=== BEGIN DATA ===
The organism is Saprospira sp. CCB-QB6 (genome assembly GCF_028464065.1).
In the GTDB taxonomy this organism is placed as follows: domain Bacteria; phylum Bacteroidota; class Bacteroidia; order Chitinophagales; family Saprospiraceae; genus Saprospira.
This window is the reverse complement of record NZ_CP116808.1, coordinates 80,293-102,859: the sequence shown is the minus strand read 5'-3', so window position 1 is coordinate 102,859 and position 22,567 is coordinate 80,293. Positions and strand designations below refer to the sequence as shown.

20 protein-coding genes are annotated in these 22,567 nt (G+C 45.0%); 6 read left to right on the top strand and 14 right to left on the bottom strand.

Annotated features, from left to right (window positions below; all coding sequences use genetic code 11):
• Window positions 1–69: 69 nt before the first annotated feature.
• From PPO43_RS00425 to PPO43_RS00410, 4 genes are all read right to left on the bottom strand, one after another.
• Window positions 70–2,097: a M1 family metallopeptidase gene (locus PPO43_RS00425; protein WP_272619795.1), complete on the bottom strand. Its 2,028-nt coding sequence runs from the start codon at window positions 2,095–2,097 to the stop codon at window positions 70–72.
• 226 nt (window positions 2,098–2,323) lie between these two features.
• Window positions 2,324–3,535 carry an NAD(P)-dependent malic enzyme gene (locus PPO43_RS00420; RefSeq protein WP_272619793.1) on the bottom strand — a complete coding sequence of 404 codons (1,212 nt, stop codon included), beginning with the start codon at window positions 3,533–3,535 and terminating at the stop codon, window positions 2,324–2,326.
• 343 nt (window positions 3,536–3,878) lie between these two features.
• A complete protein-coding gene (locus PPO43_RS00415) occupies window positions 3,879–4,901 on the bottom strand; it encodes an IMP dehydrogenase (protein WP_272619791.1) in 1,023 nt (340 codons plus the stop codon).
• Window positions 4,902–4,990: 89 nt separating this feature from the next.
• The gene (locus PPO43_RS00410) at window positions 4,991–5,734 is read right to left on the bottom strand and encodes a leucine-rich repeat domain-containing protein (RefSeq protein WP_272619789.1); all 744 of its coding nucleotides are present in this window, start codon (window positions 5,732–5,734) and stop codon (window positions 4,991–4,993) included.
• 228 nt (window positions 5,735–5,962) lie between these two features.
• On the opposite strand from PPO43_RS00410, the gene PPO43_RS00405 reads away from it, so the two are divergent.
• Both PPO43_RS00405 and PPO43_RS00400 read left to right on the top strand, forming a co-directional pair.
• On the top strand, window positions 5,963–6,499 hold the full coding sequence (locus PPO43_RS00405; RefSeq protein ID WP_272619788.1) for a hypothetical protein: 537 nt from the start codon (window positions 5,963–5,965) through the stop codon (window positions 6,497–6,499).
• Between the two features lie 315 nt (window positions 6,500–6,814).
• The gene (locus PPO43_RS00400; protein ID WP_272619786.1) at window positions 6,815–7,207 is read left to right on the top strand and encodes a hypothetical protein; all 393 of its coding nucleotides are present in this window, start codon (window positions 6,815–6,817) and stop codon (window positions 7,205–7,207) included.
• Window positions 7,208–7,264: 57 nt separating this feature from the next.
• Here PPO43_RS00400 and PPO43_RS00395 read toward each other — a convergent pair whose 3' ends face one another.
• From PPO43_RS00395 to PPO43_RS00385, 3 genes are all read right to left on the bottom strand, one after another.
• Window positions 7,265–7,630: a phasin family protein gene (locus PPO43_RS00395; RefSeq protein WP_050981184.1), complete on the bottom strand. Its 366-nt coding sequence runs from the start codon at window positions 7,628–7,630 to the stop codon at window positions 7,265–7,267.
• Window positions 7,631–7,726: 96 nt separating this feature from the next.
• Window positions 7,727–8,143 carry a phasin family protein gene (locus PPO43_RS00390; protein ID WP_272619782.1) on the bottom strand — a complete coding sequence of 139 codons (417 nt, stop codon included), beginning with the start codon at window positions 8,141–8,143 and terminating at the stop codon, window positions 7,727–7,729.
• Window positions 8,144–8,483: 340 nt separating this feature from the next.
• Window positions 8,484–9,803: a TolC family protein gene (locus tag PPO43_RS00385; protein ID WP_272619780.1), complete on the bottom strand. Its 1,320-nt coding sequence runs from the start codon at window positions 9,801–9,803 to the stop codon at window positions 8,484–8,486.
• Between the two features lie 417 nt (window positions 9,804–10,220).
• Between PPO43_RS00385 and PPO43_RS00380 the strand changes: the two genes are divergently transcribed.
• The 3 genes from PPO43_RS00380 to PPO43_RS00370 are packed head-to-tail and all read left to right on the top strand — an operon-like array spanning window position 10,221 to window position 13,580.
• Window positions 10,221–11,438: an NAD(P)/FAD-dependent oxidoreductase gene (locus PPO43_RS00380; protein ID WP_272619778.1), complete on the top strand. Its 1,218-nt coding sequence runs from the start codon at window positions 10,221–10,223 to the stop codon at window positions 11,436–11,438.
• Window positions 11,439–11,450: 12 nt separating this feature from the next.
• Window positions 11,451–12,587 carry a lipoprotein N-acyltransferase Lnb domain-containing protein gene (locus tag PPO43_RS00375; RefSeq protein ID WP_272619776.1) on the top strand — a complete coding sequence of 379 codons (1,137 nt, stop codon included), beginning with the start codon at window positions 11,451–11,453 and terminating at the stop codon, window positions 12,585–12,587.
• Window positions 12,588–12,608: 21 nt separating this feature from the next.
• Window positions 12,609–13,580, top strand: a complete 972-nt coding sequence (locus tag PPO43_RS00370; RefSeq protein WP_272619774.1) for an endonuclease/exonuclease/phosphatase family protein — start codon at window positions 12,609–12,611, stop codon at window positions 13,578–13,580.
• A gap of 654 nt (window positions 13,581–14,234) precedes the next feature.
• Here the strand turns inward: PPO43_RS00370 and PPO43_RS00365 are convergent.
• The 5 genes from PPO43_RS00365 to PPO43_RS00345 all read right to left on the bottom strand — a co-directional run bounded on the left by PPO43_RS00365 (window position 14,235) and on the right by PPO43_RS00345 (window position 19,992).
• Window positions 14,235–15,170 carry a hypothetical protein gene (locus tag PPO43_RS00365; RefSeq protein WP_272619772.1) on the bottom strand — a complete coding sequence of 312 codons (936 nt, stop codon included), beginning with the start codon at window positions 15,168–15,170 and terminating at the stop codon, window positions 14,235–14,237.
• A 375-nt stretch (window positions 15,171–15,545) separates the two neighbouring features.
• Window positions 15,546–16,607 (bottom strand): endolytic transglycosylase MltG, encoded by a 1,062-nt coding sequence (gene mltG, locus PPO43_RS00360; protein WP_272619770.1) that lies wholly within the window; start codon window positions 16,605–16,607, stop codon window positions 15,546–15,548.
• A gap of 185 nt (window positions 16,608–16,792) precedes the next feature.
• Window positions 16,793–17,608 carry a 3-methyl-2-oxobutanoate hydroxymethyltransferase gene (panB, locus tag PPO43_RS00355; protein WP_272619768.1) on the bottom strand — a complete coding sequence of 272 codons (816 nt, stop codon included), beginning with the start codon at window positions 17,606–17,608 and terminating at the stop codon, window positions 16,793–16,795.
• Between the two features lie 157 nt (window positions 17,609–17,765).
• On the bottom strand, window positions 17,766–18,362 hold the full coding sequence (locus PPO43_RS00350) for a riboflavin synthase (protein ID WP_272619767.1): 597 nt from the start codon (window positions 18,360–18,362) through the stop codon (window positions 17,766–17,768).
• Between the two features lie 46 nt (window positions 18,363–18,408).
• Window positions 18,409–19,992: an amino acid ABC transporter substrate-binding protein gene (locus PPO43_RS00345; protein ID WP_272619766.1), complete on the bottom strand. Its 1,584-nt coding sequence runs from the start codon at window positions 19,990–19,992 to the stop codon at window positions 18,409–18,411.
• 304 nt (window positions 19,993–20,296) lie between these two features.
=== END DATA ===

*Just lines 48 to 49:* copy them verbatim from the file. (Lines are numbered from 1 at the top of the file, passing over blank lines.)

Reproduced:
• Window positions 18,409–19,992: an amino acid ABC transporter substrate-binding protein gene (locus PPO43_RS00345; protein ID WP_272619766.1), complete on the bottom strand. Its 1,584-nt coding sequence runs from the start codon at window positions 19,990–19,992 to the stop codon at window positions 18,409–18,411.
• 304 nt (window positions 19,993–20,296) lie between these two features.